One of America's most brilliant authors, orators, and organizers and the nineteenth century's most famous black leader, Douglass was the first fugitive slave to speak out publicly against slavery. On the morning of August 12, 1841, he stood up at an antislavery meeting on Nantucket Island off the Massachusetts coast. With great power and eloquence, he described his life in bondage. As soon as he finished, the famous abolitionist William Lloyd Garrison asked the audience, "Have we been listening to a thing, a piece of property, or to a man?" "A man! A man!" five hundred voices replied. Elizabeth Cady Stanton, the pioneering feminist, vividly recalled her first glimpse of Douglass on an abolitionist platform: "He stood there like an African prince, majestic in his wrath, as with wit, satire, and indignation he graphically described the bitterness of slavery and the humiliation of subjection."
Douglass (who was originally named Frederick Bailey, after a Muslim ancestor, Belali Mohomet) had personally experienced many of slavery's worst horrors. Born in 1818, the son of a Maryland slave woman and an unknown white father, he was separated from his mother almost immediately after his birth, and remembered seeing her only four or five times before her death. Cared for by his maternal grandmother, a slave midwife, he suffered another cruel emotional blow when, at the age of 6, he was taken from his home to work on one of the largest plantations on Maryland's eastern shore. There, Douglass suffered chronic hunger and witnessed many of the cruelties that he later recorded in his autobiographies. He never forgot seeing an aunt receive forty lashes with a cowskin whip or a cousin bleeding from her shoulders and neck after a flogging by a drunken overseer.
Temporarily, Douglass was rescued from a life of menial plantation labor when he was sent to Baltimore to work for a shipwright. Here, his mistress taught him to read, until her husband declared that "learning would spoil the best" slave in the world. Douglass continued his education on his own. With 50 cents he earned blacking boots, Douglass bought a copy of the Columbian Orator, a collection of speeches that included a blistering attack on slavery. This book introduced him to the ideals of the Enlightenment and the American Revolution and inspired him to perfect his oratorical skills.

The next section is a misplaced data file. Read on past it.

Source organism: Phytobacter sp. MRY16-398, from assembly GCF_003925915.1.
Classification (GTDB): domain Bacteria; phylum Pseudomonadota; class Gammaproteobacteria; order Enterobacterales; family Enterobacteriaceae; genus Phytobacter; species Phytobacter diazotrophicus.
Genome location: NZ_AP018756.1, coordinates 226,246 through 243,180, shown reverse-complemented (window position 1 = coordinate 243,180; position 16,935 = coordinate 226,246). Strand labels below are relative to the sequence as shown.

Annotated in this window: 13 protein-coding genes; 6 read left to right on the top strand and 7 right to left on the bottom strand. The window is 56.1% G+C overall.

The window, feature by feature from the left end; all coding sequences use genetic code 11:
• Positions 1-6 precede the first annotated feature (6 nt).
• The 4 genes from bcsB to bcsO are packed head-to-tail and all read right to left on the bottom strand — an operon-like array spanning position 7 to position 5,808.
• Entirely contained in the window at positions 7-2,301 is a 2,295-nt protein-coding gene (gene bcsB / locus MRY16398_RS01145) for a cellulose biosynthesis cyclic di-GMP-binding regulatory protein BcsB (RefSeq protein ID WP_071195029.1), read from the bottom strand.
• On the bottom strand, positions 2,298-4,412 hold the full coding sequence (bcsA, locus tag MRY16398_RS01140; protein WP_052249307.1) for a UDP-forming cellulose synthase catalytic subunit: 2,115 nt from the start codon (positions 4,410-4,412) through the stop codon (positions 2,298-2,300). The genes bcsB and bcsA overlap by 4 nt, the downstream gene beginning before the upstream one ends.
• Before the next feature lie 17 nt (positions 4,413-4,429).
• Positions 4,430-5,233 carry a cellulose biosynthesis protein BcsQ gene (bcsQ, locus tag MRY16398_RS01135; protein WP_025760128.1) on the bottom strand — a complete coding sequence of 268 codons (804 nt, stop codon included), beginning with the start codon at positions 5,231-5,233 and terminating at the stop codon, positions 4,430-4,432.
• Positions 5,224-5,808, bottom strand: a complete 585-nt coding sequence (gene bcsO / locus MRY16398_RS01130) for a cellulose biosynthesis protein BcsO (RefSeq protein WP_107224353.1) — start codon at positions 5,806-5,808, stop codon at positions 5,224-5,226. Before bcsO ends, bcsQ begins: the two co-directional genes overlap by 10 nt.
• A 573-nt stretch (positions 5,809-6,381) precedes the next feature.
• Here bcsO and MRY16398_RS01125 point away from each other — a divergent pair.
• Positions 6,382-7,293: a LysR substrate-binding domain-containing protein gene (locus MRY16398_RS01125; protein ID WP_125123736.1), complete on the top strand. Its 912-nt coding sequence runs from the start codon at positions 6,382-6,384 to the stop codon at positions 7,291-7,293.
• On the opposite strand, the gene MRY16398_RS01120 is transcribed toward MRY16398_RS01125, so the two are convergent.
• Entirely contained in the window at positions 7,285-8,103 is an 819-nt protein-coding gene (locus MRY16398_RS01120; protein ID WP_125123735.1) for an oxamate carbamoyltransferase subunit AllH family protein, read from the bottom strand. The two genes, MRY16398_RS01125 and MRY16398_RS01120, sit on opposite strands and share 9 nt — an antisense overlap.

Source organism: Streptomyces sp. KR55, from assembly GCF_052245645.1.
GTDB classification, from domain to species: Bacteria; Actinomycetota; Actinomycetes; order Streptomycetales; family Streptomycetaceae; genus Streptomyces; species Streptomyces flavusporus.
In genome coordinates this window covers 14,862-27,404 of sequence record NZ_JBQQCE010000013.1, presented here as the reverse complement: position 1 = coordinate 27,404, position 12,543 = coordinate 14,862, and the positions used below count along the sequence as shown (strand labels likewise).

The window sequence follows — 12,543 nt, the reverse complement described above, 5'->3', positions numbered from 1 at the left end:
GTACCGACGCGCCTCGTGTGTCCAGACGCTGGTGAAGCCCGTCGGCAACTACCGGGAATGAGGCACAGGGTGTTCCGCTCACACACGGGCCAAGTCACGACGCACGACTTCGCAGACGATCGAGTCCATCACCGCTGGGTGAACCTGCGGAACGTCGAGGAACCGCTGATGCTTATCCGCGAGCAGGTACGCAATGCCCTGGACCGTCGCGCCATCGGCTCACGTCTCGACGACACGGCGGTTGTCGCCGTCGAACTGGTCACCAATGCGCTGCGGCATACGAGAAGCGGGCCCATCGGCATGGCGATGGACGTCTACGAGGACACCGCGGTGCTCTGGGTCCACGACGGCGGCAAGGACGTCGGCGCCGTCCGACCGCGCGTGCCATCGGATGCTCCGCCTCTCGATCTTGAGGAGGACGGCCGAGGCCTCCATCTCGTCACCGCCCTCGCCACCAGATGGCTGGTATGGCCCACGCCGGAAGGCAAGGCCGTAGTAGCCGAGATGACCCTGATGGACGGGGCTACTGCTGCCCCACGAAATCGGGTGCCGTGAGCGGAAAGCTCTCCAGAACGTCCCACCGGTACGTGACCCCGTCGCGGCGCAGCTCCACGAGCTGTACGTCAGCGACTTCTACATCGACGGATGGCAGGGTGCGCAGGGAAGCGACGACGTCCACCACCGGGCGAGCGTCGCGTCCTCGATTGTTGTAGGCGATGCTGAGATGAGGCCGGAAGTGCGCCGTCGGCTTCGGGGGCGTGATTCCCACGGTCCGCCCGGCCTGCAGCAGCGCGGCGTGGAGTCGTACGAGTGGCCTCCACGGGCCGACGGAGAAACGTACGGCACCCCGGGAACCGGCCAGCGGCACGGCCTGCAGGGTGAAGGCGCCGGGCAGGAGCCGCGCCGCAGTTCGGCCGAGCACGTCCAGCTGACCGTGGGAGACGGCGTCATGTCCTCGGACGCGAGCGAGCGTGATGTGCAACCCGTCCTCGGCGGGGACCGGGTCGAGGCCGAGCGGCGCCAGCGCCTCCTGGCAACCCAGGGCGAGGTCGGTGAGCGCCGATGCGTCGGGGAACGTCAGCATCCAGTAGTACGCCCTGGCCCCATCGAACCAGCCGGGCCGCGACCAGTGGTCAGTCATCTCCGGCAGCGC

At fifteen, his master's death resulted in Douglass's return to plantation life. Resentful at the loss of the relative freedom in a city, Douglass bitterly complained about the plantation's food and refused to call his owner "Master." To crush Douglass's rebellious spirit, his owner hired him out to a notorious "slave breaker" named Edward Covey. For seven months, Douglass endured abuse and beatings. But one hot August morning he could take no more. He fought back and defeated Covey in a fist fight. After this, he was no longer punished.
In 1836, Douglass and two close friends, John and Henry Harris, plotted to escape slavery. When the plan was uncovered, Douglass was thrown into jail. But instead of being sold to slave traders and shipped to the deep South, as he expected, Douglass was returned to Baltimore and promised freedom at the age of 25 if he behaved himself.
In Baltimore, Douglass worked in the city's shipyards. Virtually every day, white workers harassed him and on one occasion beat him with bricks and metal spikes, shouting "kill him--kill him...knock his brains out." Eventually, Douglass's owner gave him the unusual privilege of hiring himself out for wages and living independently. During this period of relative freedom Douglass joined the East Baltimore Improvement Society, a benevolent and educational organization, where he met Anna Murray, a free black woman whom he later married.
In 1838, after his owner threaten to take away his right to hire out his time, Douglass decided to run away. With papers borrowed from a free black sailor, he boarded a train and rode to freedom. To conceal his identity, he adopted a new last name, Douglass, chosen from Sir Walter Scott's poem, "Lady of the Lake."